Young North Koreans Must Avoid South Slang and ‘Cultural Penetration’

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Young North Koreans have been warned to adhere to the country’s standard language and follow “traditional ways of life” as part of the regime’s campaign to eliminate cultural influences from neighboring South Korea.

In an op-ed on Sunday, the Rodong Sinmun, the official newspaper of the ruling Workers’ Party, denounced the South’s rampant influence on everything from hairstyles to speech.

“Ideological and cultural penetration under the colorful banner of the bourgeoisie is even more dangerous than enemies who take up arms,” ​​he said, according to the South Korean news agency Yonhap.

Rather than emulating their Southern peers, young North Koreans should stick to their country’s “superior” standard language, based on the dialect used in the capital, Pyongyang.

The newspaper said that nothing less than the future of the North Korean political system was at stake. “When the new generations have a good sense of revolutionary ideology and minds, a country’s future is bright. Otherwise, social systems and the decades-long revolution will perish. It is the lesson of blood in the history of the world socialist movement ”, he declared.

This isn’t the first time the regime has warned against embracing South Korean popular culture, including K-pop, TV series, sartorial savvy and even dance moves.

In December, he introduced a law to wipe out what he called reactionary thought and culture via illicit material from the South, the United States and Japan. Anyone caught in South Korean media could spend up to 15 years in a labor camp, while those distributing contraband materials face the death penalty.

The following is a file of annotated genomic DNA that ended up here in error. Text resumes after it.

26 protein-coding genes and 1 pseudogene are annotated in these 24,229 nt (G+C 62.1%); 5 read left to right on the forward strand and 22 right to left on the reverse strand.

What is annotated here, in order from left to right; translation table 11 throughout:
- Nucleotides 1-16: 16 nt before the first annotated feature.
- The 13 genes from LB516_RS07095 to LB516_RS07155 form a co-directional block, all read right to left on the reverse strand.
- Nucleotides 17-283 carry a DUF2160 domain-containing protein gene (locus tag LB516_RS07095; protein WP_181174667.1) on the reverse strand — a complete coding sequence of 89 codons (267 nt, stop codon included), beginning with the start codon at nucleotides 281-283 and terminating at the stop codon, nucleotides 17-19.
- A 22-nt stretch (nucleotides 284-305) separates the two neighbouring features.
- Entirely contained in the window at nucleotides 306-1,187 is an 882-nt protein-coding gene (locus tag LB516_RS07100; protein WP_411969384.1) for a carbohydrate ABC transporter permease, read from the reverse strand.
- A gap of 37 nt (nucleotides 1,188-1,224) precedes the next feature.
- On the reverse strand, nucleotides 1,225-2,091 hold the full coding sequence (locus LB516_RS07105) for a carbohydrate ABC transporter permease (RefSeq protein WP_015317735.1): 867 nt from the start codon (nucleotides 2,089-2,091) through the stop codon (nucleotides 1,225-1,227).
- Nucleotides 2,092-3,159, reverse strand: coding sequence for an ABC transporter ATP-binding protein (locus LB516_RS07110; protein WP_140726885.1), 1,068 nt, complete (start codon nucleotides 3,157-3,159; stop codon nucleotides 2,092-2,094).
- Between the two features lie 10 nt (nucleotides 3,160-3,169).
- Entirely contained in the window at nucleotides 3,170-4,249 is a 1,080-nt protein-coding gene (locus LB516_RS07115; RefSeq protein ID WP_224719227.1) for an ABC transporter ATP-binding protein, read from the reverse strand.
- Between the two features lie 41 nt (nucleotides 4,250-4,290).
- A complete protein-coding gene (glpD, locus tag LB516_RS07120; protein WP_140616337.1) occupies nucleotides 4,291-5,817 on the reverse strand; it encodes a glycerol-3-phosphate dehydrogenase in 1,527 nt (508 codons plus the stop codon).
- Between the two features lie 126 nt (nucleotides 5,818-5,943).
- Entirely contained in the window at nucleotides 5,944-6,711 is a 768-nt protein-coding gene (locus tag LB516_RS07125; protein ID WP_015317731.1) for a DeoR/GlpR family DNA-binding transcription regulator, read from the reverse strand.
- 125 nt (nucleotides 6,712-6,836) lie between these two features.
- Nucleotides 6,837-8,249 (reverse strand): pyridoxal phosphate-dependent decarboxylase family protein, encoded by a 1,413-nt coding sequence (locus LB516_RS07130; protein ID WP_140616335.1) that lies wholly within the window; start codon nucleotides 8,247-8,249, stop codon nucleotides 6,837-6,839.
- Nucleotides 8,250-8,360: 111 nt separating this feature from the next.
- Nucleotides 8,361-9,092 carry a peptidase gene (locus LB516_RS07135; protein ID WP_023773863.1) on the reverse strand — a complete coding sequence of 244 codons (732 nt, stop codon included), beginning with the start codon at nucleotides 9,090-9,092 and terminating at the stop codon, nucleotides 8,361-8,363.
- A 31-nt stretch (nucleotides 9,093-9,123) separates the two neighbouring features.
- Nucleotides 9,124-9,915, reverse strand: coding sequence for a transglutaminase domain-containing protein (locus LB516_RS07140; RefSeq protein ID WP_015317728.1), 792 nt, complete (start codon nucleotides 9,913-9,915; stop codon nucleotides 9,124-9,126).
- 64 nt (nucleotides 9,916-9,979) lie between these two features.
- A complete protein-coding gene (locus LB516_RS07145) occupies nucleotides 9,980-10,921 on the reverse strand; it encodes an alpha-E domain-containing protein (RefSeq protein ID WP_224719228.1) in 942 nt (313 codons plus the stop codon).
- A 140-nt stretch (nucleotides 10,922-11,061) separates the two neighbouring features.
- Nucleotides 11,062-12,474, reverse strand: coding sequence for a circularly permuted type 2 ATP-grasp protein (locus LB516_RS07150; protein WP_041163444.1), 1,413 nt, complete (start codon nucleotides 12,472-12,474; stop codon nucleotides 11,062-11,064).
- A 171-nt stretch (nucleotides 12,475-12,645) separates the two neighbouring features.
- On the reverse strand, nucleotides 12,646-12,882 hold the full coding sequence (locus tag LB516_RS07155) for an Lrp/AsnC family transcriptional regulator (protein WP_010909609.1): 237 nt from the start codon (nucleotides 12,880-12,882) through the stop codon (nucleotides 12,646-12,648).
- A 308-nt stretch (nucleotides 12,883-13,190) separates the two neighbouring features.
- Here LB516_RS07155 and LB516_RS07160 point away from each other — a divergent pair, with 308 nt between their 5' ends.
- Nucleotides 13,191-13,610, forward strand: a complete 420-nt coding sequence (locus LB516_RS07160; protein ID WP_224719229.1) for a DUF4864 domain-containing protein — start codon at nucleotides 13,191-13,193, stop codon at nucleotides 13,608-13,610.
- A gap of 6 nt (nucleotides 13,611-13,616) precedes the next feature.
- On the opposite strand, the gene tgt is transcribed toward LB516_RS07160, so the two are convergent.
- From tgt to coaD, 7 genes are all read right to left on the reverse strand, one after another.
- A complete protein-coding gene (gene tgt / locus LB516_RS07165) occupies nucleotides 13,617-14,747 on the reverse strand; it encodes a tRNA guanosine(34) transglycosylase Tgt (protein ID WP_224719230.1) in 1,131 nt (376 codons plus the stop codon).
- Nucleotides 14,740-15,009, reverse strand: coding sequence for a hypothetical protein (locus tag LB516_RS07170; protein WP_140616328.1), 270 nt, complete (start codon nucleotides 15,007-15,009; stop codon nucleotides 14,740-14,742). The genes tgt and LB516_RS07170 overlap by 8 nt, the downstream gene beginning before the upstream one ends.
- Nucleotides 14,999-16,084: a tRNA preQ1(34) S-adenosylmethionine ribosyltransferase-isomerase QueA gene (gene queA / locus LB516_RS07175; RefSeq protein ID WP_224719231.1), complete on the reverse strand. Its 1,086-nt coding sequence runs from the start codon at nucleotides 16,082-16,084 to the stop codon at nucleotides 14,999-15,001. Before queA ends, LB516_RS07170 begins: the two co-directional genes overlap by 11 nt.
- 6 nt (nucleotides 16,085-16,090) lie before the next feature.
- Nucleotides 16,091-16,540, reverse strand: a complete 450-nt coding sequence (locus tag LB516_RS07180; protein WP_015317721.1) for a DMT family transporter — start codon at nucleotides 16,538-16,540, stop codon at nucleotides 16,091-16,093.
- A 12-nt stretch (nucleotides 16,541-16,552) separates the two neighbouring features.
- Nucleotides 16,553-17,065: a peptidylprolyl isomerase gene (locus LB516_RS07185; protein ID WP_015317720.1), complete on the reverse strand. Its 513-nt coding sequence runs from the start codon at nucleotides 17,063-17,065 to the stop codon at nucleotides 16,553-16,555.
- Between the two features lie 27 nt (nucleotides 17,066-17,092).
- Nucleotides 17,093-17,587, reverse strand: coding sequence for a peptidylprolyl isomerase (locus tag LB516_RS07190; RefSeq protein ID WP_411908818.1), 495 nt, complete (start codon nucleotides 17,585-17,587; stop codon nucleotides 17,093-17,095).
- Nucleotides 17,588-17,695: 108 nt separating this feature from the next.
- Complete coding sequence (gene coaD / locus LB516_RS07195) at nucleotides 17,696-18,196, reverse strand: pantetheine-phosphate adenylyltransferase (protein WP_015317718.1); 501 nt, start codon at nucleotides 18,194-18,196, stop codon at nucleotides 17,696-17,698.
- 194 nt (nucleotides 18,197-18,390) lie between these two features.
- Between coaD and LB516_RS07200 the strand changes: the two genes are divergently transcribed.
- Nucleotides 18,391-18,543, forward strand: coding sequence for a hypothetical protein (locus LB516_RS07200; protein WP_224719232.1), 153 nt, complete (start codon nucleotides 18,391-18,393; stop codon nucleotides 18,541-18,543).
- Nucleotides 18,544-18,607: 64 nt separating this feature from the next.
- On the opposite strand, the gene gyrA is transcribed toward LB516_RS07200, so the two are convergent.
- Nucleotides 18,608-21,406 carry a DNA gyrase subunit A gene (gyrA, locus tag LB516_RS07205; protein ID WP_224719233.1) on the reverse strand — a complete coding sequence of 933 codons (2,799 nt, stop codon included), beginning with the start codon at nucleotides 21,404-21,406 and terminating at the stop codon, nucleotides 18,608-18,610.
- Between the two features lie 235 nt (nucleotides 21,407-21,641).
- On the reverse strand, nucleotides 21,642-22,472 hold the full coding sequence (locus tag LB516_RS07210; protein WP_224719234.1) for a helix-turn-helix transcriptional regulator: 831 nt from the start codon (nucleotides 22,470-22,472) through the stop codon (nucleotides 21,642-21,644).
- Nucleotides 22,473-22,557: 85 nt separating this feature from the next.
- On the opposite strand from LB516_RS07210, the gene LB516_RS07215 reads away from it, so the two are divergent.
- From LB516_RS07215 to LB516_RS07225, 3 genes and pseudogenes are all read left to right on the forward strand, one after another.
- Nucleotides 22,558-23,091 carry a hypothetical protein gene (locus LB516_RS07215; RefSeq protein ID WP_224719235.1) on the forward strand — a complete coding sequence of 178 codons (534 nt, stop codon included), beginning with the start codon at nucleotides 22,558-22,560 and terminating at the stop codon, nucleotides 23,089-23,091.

North Korean leader Kim Jong-un, who was educated in Switzerland, reportedly described K-pop as a ‘vicious cancer’ that corrupts North Korean millennials – people in their 20s and 30s who have grown up during the famine of the mid-1990s.

“Kim… is well aware that K-pop or Western culture could easily permeate the younger generation and have a negative impact on the socialist system,” said Yang Moo-jin, professor at the University of North Studies. -Korean, to the Korea Herald. .

“He knows these cultural aspects could put a strain on the system. So by eliminating them, Kim tries to avoid other problems in the future. “

A survey of 116 North Korean defectors in 2020 by Seoul National University found that nearly 48% had frequently watched South Korean television and movies and listened to his music before fleeing. Only 8.6% said they had never consumed South Korean pop culture before defecting.

While North and South Koreans speak the same language, decades of separation have resulted in significant differences in the dialect.

Among the officially banned expressions is “oppa” – which means “older brother” but is often used to refer to a spouse or boyfriend in the South – a usage that has spread among North Korean women, according to the agency. South Korean spy.

Fashions and public displays of affection associated with the South are also prohibited, the agency said.

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